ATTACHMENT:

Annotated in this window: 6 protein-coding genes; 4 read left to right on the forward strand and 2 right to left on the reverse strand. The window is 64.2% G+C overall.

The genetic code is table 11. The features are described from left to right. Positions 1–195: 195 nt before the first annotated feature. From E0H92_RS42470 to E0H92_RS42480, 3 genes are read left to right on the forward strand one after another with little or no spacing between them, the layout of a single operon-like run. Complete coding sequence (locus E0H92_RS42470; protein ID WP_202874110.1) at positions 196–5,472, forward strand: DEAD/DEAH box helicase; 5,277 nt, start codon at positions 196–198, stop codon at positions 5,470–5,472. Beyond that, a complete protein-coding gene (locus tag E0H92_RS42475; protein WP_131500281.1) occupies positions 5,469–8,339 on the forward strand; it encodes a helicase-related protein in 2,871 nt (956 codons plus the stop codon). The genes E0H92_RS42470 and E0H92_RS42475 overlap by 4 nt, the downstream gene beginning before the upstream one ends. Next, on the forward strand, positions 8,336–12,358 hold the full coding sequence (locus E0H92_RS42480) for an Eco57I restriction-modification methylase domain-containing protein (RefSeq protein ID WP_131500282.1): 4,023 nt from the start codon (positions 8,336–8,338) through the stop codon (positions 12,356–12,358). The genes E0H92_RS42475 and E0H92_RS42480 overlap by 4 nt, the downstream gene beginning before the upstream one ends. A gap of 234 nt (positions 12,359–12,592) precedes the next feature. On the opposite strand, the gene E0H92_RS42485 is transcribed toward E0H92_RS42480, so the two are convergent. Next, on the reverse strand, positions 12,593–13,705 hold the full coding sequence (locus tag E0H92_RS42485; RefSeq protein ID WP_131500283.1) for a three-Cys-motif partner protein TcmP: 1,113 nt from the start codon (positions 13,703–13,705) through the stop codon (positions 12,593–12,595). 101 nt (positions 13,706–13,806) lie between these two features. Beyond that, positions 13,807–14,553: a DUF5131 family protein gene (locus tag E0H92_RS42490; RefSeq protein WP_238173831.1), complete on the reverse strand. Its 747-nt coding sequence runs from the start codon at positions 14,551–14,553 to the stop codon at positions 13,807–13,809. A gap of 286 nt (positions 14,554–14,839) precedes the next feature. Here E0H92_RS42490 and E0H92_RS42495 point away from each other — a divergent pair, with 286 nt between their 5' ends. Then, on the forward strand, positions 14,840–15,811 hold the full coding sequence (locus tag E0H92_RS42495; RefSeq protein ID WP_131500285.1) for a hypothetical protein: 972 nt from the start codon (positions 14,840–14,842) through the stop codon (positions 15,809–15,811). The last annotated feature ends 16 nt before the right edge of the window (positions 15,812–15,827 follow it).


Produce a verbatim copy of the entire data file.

Annotated in this window: 6 protein-coding genes; 4 read left to right on the forward strand and 2 right to left on the reverse strand. The window is 64.2% G+C overall.

The genetic code is table 11. The features are described from left to right. Positions 1–195: 195 nt before the first annotated feature. From E0H92_RS42470 to E0H92_RS42480, 3 genes are read left to right on the forward strand one after another with little or no spacing between them, the layout of a single operon-like run. Complete coding sequence (locus E0H92_RS42470; protein ID WP_202874110.1) at positions 196–5,472, forward strand: DEAD/DEAH box helicase; 5,277 nt, start codon at positions 196–198, stop codon at positions 5,470–5,472. Beyond that, a complete protein-coding gene (locus tag E0H92_RS42475; protein WP_131500281.1) occupies positions 5,469–8,339 on the forward strand; it encodes a helicase-related protein in 2,871 nt (956 codons plus the stop codon). The genes E0H92_RS42470 and E0H92_RS42475 overlap by 4 nt, the downstream gene beginning before the upstream one ends. Next, on the forward strand, positions 8,336–12,358 hold the full coding sequence (locus E0H92_RS42480) for an Eco57I restriction-modification methylase domain-containing protein (RefSeq protein ID WP_131500282.1): 4,023 nt from the start codon (positions 8,336–8,338) through the stop codon (positions 12,356–12,358). The genes E0H92_RS42475 and E0H92_RS42480 overlap by 4 nt, the downstream gene beginning before the upstream one ends. A gap of 234 nt (positions 12,359–12,592) precedes the next feature. On the opposite strand, the gene E0H92_RS42485 is transcribed toward E0H92_RS42480, so the two are convergent. Next, on the reverse strand, positions 12,593–13,705 hold the full coding sequence (locus tag E0H92_RS42485; RefSeq protein ID WP_131500283.1) for a three-Cys-motif partner protein TcmP: 1,113 nt from the start codon (positions 13,703–13,705) through the stop codon (positions 12,593–12,595). 101 nt (positions 13,706–13,806) lie between these two features. Beyond that, positions 13,807–14,553: a DUF5131 family protein gene (locus tag E0H92_RS42490; RefSeq protein WP_238173831.1), complete on the reverse strand. Its 747-nt coding sequence runs from the start codon at positions 14,551–14,553 to the stop codon at positions 13,807–13,809. A gap of 286 nt (positions 14,554–14,839) precedes the next feature. Here E0H92_RS42490 and E0H92_RS42495 point away from each other — a divergent pair, with 286 nt between their 5' ends. Then, on the forward strand, positions 14,840–15,811 hold the full coding sequence (locus tag E0H92_RS42495; RefSeq protein ID WP_131500285.1) for a hypothetical protein: 972 nt from the start codon (positions 14,840–14,842) through the stop codon (positions 15,809–15,811). The last annotated feature ends 16 nt before the right edge of the window (positions 15,812–15,827 follow it).